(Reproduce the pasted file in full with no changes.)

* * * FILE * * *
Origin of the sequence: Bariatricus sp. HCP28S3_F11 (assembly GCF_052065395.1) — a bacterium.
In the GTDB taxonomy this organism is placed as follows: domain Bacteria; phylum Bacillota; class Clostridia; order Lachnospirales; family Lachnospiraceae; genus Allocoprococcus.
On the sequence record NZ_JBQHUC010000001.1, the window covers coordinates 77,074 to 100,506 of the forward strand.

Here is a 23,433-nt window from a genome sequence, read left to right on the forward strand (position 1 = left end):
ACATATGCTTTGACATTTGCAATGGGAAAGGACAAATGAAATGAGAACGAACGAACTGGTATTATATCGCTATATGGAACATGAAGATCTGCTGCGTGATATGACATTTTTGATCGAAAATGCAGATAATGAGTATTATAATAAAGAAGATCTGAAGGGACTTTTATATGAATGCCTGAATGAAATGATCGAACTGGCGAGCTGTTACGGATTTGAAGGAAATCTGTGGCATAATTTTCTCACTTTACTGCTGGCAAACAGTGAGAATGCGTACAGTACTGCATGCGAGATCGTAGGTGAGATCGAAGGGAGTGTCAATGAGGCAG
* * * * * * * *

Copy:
Origin of the sequence: Bariatricus sp. HCP28S3_F11 (assembly GCF_052065395.1) — a bacterium.
In the GTDB taxonomy this organism is placed as follows: domain Bacteria; phylum Bacillota; class Clostridia; order Lachnospirales; family Lachnospiraceae; genus Allocoprococcus.
On the sequence record NZ_JBQHUC010000001.1, the window covers coordinates 77,074 to 100,506 of the forward strand.

Here is a 23,433-nt window from a genome sequence, read left to right on the forward strand (position 1 = left end):
ACATATGCTTTGACATTTGCAATGGGAAAGGACAAATGAAATGAGAACGAACGAACTGGTATTATATCGCTATATGGAACATGAAGATCTGCTGCGTGATATGACATTTTTGATCGAAAATGCAGATAATGAGTATTATAATAAAGAAGATCTGAAGGGACTTTTATATGAATGCCTGAATGAAATGATCGAACTGGCGAGCTGTTACGGATTTGAAGGAAATCTGTGGCATAATTTTCTCACTTTACTGCTGGCAAACAGTGAGAATGCGTACAGTACTGCATGCGAGATCGTAGGTGAGATCGAAGGGAGTGTCAATGAGGCAG